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Richard Ekins and transgender people

Richard Ekins is a British sociologist who wrote extensively about gender identity and expression, often with fellow sociologist Dave King.


Richard John Marcus Ekins was born in October 1945. Ekins performed jazz music in New Orleans and continues to produce music. Ekins earned a bachelor’s degree from University of Birmingham in 1966 and a doctorate from University of London in 1978. In 1989 Ekins earned a master’s degree from Queen’s University Belfast, and in 1996 the British Psychoanalytical Society named Ekins a Member of the Institute of Psychoanalysis. In 2011 Ekins earned a master’s degree from University of Liverpool.

Ekins was an early researcher into trans and gender-diverse communities using a social constructionist rather than a disease model approach. Ekins taught at Ulster University.

“Erotic femaling”

According to trans community historian Zagria, Ekins and King first met at the British Sociological Conference on Gender in Manchester in 1982. Over time, their work examined erotic aspects of gender identity and expression, with a focus on trans women.

In 1999, Ekins and King met Anne Lawrence at the HBIGDA Conference in London. Via Zagria:

They sort of incorporated her ideas into Ekins’ concept of erotic femaling, and in 2001 published “Transgendering, Migrating and Love of Oneself as a Woman: A Contribution to a Sociology of Autogynephilia.” Unlike the Blanchardians they see autogynephilia in MTFs as very similar to that in cis women. “In our judgement, our framework provides the conceptual wherewithal to unpack such issues in a way denied to the taxonomic, typological and diagnostic approach followed by Blanchard.”

In that 2001 article, Ekins and King examined the diagnosis of “autogynephilia” from a sociological perspective. After Ray Blanchard created it in 1989, proponents like Lawrence were attempting to popularize the controversial concept in academic circles. Ekins and King contextualized the zeal with which “autogynephilia” activists like Anne Lawrence embrace the concept:

Her account of how, after periods of personal confusion, she ‘found herself’ with reference to Blanchard’s concept, echoes the many other stories we have heard of transgendered people ‘finding themselves’ when first becoming acquainted with and adopting the terms ‘transvestite’ or ‘transsexual’.

Blending Genders

In 2003, Ekins and King edited Blending Genders, which included diverse perspectives on “gender blending”: the personal experiences, social organization, medicalization, media coverage, and gender politics. The last section on politics gives the final word to Janice Raymond, reprinting her 1994 introduction to The Transsexual Empire.

The Transgender Phenomenon

In 2006, Ekins and King co-authored The Transgender Phenomenon. In it, they discussed response to The Man Who Would Be Queen, a book by J. Michael Bailey that attempted to popularize Blanchard’s disease model. They also discussed the hoax site which was later revealed to be the creation of transgender troll Denise Magner, later run by “autogynephilia” activist Candice Brown Elliott after Magner’s death. Via Ekins and King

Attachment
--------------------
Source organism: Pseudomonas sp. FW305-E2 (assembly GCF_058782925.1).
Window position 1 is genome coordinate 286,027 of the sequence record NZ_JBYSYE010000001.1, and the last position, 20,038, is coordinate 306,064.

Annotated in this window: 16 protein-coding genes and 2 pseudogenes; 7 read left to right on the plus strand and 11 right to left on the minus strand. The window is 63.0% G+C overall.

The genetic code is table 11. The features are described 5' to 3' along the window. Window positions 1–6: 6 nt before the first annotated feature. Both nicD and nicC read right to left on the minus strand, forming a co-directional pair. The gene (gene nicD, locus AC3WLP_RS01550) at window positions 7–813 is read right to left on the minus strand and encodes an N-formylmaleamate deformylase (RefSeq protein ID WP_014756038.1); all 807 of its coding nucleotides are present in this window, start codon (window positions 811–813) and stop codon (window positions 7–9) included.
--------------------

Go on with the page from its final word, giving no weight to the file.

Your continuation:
Recently, there has appeared a website apparently produced by a small group of people who identify with Blanchard’s concept of the homosexual transsexual. The website is called ‘transkids (, the title reflecting Blanchard’s emphasis on childhood femininity. […] The website’s authors are also keen to distance themselves from the autogynephilic transsexuals arguing that not all transsexuals are the same. Androphilic transsexuals have always behaved in a feminine way, are feminine in appearance and are sexually attracted to men. Autogynephilic transsexuals are masculine in behaviour and appearance and are attracted to women. According to ‘Alex Parkinson’ writing on the site, homosexual transsexuals do not transition because they have a ‘female gender identity’, they transition, ‘because they are in fact, very female-like individuals in affect, appearance and behavior from an outsider’s perspective and therefore find they have a great deal of outside incentive for becoming female and very little for remaining male’. […] The ‘Transkids’ position argues that as the medical profession in the 1950s and 1960s saw sexual arousal to cross-dressing as an indication that surgery was not a suitable method of treatment, autogynephilic transsexuals lied about this aspect of their condition. Over time, the concept of gender identity was developed and eagerly grasped by the autogynephilic transsexuals as it legitimated their wish for surgery. The writers of the ‘Transkids’ site clearly do not see themselves as part of the ‘transgender’ community which they see as dominated by autogynephilic transsexuals to whom they (homosexual transsexuals) pose a threat. […] The reaction to this website, as to Bailey (2003) and Anne Lawrence’s work, has been a strong one. Some of the reaction can be seen at the website run by ( Many of the responses here are claiming that ‘Transkids’ website is bogus.

They then present the diagnosis of “autogynephilia” to several trans acquaintances and report the responses.


Ekins R, King D (2001). Transgendering, Migrating and Love of Oneself as a Woman: A Contribution to a Sociology of Autogynephilia. International Journal of Transgenderism. Volume 5, Number 3 [archive]

Ekins R, King D, eds. (2003). Blending Genders: Social Aspects of Cross-Dressing and Sex Changing. Routledge ISBN 978-0415115520

Male Femaling: A grounded theory approach to cross-dressing and sex-changing

Ekins R, King D [Eds.] (2006). Virginia Prince: Pioneer of Transgendering. CRC Press, ISBN 978-0789030559

Ekins R, King D (2006). The Transgender Phenomenon. SAGE. ISBN 9781446238912

J.E. Trustees Limited


Zagria (

University of Ulster (

La Croix Records (

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